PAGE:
International View




38 Europe & The United Kingdom

104 Africa & The Middle East

EUROPE BOUNCES BACK In the first instalment of our newData View column, International View invites you on a whistle-stop tour of the world’s key luxury propertymarkets by Kate Everett-Allen

D istilling the global market for luxury homes into one index isn’t easy, but Knight Frank’s Prime International Residential Index (PIRI), which I compile, brings together the performance of 100 of the world’s most popular or important ski, sun and city locations. Many of the areas featured in the PIRI 100 are second- home hotspots, while others are leading urban centres. In each market we look at the performance of the homes sitting on the top rungs of the housing ladder where international buyers tend to be more prevalent. But enough of the research chat, what you really want to know is which markets are hot, and which are feeling a little Khilla. ?ell, let¼s looS at -uroXe Årst. .or the Xast deKade the prime residential market there has been struggling compared with other parts of the world. Economic uncertainty has meant prices have been falling or stagnating in many of the locations we track in PIRI. Last year, however, things started to pick up as the outlook became more optimistic. Amsterdam (+15%), Frankfurt (+13%), Paris (+12%), Madrid (+11%) andMunich (+10%) all saw double-digit growth, while the Western Algarve in

the inde` _e Ånd /uanObhou _ith staOOerinO Oro_th of over 27%. What’s even more remarkable is that mainland China’s third largest city had already seen a similar level of growth in 2016 when it occupied the third spot in the PIRI 100, behind Shanghai and Beijing. Measures by the Chinese government to take some heat out of the country’s burgeoning property markets saw growth in Shanghai and Beijing fall to “just” 9% and 7%. *ut /uanObhou¼s relati^e a ٺ ordaJilita · house XriKes Xer square metre are about half those in Shanghai – meant it powered on regardless. Elsewhere in Asia, a limited supply of quality homes to buy – coupled with more positive economic signals – pushed up prices strongly in Seoul (+13%), Hong Kong (+7%) and Singapore (+6%). In India, however, monetary and policy interventions have proved challenging to prime residential markets, although Mumbai still ended the year in the black – up by almost 1%. Australasia’s main cities have been nudging double-digit territory – prices in Sydney, again driven by a lack of supply, rose by almost 11%, closely followed by Melbourne on 10%. In New Zealand, values in Auckland were up 6.5%.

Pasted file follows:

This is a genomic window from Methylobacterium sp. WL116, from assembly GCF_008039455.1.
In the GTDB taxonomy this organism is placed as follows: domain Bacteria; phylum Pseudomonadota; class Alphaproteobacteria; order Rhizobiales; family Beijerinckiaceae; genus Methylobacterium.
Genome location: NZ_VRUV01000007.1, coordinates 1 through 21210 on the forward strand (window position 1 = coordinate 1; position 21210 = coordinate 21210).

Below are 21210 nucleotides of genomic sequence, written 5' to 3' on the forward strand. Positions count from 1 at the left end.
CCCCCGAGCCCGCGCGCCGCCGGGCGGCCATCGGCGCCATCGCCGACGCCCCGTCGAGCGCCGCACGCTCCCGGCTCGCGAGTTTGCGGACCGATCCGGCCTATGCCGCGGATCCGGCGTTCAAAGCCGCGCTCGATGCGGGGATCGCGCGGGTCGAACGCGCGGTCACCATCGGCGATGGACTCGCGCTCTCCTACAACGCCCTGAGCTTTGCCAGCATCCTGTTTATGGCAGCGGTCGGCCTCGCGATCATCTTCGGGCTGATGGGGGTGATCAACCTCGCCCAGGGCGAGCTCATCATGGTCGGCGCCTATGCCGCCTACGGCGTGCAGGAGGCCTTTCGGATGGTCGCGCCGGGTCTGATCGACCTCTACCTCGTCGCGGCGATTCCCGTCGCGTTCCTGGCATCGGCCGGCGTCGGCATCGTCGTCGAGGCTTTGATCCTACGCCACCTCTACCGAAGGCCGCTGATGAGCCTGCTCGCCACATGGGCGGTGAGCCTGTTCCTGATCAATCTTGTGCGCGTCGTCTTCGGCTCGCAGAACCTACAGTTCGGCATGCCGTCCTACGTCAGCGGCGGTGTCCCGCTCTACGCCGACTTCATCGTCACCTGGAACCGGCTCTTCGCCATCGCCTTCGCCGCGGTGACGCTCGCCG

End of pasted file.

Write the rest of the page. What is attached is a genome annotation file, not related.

The one thing that the PIRI 100 consistently highlights is that while we can see broad trends emerging and the performance of close-by locations can sometimes move in tandem – such as Europe’s resurgence this year – it is impossible to generalise about the performance of property markets within a country, let alone a continent. Take South Africa, for example. Despite the drought, Cape Town’s most sought-after suburbs took second place in the PIRI 100 with an annual growth of 20%, while Johannesburg – the country’s business hub – saw prices fall fractionally. And if we head north to the west of Africa, we Ånd 4aOos in 6iOeria lanOuishinO at the JottoU of 81:1 with a drop of 25% – a full 52 percentage points behind /uanObhou. North America is another case in point. The US ski resort of Aspen took third place in PIRI this year with a price jump of 19%, while average values in New York rose by a less spectacular 5%. Further north, a tightening of capital controls in China and new property taxes pegged back growth in Vancouver and Toronto from around 15% in 2016 to 4% and 9% respectively last year. Having tracked these markets for a while, the main

112 The Americas & The Caribbean

40 /re^iTTiI ;Iint2eIn+Ip.errI  .eIt]re 8roperta

Portugal and Italy’s Ligurian coast were the top second-home performers with prices rising 7%. Not everywhere across the continent is doing quite so well though. Purchase tax increases and, to a lesser extent, Brexit, continued to hold back London’s prime market, which lost almost 1% in value, although this was considerably less painful for homeowners than the 6% fall seen in 2016. It was second-home locations that bucked the upwards trend most obviously. With a price slide of 10.5%, Umbria in Italy was one of the PIRI 100’s biggest fallers last year; the sun also didn’t shine on St Tropez – down 5%. And the rest of the world? As ever, it’s a mixed picture. Heading right to the top of

reason for these disparities is clear: there are so Uana intert_ined faKtors a ٺ eKtinO property prices. While in the past they would have been largely economic – once upon a time, house prices in the UK generally lagged the stock market by about seven months – government policies now play much more of a role, and the increasing mobility of wealth means money can be switched much more easily from one part of the world to another. Looking at all the geopolitical issues facing the world in 2018, I expect the next instalment of the PIRI 100 to be equally, if not more, disparate. Kate is Knight Frank’s Head of International :esiLentiIT :eseIrKh Ao] KIn finL f]TT 81:1 results at

94 )siI 8IKifiK

Vernazza on the Ligurian coast in Italy



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